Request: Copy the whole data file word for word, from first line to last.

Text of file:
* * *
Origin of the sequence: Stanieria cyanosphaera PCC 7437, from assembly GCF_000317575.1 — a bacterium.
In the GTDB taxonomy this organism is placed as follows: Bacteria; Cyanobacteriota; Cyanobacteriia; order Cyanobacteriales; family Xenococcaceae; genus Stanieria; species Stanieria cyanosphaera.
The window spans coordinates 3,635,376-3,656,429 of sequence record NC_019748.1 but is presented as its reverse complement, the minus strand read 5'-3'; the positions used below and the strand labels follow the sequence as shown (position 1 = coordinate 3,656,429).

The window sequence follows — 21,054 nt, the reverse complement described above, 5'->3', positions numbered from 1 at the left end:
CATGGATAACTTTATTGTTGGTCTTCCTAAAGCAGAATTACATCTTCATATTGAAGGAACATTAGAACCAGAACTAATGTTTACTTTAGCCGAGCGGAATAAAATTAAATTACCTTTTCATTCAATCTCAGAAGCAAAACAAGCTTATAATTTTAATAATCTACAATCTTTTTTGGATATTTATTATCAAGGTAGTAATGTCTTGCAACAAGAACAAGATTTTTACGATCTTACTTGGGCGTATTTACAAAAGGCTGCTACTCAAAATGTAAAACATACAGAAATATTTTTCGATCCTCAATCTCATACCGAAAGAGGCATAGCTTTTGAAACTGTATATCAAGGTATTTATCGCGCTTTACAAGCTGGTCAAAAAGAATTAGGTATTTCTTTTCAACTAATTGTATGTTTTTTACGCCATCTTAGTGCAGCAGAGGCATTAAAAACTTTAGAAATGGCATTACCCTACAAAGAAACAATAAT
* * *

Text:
Origin of the sequence: Stanieria cyanosphaera PCC 7437, from assembly GCF_000317575.1 — a bacterium.
In the GTDB taxonomy this organism is placed as follows: Bacteria; Cyanobacteriota; Cyanobacteriia; order Cyanobacteriales; family Xenococcaceae; genus Stanieria; species Stanieria cyanosphaera.
The window spans coordinates 3,635,376-3,656,429 of sequence record NC_019748.1 but is presented as its reverse complement, the minus strand read 5'-3'; the positions used below and the strand labels follow the sequence as shown (position 1 = coordinate 3,656,429).

The window sequence follows — 21,054 nt, the reverse complement described above, 5'->3', positions numbered from 1 at the left end:
CATGGATAACTTTATTGTTGGTCTTCCTAAAGCAGAATTACATCTTCATATTGAAGGAACATTAGAACCAGAACTAATGTTTACTTTAGCCGAGCGGAATAAAATTAAATTACCTTTTCATTCAATCTCAGAAGCAAAACAAGCTTATAATTTTAATAATCTACAATCTTTTTTGGATATTTATTATCAAGGTAGTAATGTCTTGCAACAAGAACAAGATTTTTACGATCTTACTTGGGCGTATTTACAAAAGGCTGCTACTCAAAATGTAAAACATACAGAAATATTTTTCGATCCTCAATCTCATACCGAAAGAGGCATAGCTTTTGAAACTGTATATCAAGGTATTTATCGCGCTTTACAAGCTGGTCAAAAAGAATTAGGTATTTCTTTTCAACTAATTGTATGTTTTTTACGCCATCTTAGTGCAGCAGAGGCATTAAAAACTTTAGAAATGGCATTACCCTACAAAGAAACAATAAT